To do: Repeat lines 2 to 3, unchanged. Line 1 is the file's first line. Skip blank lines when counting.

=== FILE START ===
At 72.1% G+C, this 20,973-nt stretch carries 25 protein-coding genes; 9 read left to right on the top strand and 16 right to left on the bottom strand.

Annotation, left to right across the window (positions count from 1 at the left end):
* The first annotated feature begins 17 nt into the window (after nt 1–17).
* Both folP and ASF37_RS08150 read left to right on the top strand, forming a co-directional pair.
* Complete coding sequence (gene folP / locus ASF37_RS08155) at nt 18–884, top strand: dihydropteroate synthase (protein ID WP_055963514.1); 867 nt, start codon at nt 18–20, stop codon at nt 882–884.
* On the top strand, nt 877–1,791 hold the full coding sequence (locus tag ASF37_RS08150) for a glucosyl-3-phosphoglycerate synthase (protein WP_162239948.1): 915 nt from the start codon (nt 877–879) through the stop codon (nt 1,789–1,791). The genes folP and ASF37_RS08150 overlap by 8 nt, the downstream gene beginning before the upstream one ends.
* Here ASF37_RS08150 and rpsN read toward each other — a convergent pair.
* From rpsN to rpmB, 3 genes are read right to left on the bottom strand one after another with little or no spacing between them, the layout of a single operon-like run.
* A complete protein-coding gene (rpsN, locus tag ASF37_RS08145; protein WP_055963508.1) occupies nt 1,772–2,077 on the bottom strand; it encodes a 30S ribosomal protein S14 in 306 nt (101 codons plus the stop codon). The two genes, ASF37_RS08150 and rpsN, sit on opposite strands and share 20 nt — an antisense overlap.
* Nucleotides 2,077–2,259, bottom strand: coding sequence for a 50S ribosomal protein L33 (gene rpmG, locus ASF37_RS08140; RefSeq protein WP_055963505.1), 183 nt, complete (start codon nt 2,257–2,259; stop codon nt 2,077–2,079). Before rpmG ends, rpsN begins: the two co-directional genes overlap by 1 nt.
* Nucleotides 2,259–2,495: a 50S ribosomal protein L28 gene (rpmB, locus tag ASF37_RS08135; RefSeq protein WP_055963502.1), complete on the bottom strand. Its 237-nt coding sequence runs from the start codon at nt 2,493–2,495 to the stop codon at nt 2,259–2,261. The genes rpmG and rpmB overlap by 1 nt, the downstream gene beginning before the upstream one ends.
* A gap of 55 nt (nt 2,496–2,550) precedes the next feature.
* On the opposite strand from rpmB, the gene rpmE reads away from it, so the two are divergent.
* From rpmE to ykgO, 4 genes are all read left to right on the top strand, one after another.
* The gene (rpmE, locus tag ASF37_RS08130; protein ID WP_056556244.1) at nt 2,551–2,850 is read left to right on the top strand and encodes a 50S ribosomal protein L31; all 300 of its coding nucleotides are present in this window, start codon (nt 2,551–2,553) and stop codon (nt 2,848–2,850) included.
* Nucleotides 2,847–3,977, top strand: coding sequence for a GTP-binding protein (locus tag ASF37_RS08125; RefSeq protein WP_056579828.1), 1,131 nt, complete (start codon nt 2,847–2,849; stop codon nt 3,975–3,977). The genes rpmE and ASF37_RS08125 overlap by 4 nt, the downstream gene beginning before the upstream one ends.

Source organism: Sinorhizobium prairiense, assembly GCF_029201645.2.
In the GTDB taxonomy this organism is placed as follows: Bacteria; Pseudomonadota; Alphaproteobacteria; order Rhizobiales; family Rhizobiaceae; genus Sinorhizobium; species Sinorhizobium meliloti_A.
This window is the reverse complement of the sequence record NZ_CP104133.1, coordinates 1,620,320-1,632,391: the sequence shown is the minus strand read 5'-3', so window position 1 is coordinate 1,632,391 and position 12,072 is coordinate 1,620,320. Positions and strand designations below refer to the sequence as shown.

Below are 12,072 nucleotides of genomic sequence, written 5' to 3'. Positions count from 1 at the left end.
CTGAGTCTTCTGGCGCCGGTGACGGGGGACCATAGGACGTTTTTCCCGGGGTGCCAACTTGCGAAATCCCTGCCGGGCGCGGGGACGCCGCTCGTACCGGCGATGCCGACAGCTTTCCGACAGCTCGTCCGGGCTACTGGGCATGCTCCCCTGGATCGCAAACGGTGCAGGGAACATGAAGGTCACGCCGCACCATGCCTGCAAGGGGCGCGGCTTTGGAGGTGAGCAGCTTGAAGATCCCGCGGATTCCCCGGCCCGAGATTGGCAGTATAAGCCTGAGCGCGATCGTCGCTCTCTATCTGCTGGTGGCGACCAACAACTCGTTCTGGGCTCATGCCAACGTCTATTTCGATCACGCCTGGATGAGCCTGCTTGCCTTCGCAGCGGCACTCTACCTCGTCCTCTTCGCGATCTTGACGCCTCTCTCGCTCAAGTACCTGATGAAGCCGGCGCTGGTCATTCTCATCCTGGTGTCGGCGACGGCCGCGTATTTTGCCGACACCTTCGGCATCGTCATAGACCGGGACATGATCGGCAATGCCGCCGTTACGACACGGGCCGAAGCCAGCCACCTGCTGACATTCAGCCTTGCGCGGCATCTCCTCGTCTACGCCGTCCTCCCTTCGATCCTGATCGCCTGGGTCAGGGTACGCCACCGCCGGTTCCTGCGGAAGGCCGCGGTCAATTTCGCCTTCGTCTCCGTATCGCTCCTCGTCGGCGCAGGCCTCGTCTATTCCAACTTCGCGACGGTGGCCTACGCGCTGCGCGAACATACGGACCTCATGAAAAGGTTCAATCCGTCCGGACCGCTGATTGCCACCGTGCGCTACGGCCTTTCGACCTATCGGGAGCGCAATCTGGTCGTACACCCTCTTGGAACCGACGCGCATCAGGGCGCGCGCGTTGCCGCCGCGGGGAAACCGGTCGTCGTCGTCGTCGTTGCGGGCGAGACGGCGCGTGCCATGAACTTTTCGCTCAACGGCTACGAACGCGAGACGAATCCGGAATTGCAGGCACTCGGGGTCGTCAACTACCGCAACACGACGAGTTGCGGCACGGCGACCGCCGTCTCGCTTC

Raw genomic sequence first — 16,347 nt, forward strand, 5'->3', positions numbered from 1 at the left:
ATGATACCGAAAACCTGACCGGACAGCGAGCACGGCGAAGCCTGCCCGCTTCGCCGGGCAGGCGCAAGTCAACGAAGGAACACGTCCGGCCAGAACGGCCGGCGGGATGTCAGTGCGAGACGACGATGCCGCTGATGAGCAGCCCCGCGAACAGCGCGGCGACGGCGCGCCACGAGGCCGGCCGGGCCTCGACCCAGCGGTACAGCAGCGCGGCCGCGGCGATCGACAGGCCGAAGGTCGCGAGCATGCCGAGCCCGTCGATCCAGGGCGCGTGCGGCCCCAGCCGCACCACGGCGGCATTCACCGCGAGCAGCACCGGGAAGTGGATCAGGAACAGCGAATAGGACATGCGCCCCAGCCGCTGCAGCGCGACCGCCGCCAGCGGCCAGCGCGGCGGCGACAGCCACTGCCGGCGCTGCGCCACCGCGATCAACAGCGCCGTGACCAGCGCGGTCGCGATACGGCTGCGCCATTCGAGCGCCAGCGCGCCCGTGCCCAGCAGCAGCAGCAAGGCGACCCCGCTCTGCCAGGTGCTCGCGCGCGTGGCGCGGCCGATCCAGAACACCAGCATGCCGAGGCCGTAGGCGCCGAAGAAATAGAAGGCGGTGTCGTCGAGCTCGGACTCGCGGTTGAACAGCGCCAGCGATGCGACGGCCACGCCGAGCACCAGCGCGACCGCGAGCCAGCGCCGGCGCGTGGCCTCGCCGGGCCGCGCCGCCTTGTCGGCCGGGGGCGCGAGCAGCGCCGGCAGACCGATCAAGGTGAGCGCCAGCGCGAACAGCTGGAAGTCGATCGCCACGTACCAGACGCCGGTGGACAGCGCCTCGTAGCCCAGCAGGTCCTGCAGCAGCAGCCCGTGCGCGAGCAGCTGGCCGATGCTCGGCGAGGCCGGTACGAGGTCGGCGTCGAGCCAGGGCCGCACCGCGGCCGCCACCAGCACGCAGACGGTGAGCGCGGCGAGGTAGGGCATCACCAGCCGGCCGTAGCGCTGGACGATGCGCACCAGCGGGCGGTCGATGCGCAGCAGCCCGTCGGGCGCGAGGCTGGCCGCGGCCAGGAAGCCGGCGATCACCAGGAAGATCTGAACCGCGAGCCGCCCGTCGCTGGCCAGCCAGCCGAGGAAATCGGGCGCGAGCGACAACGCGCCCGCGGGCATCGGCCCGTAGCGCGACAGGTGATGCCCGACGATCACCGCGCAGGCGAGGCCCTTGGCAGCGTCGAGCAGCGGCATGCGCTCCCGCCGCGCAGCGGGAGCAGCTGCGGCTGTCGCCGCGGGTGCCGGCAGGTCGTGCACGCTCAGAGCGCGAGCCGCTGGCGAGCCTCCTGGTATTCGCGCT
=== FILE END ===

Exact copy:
Annotation, left to right across the window (positions count from 1 at the left end):
* The first annotated feature begins 17 nt into the window (after nt 1–17).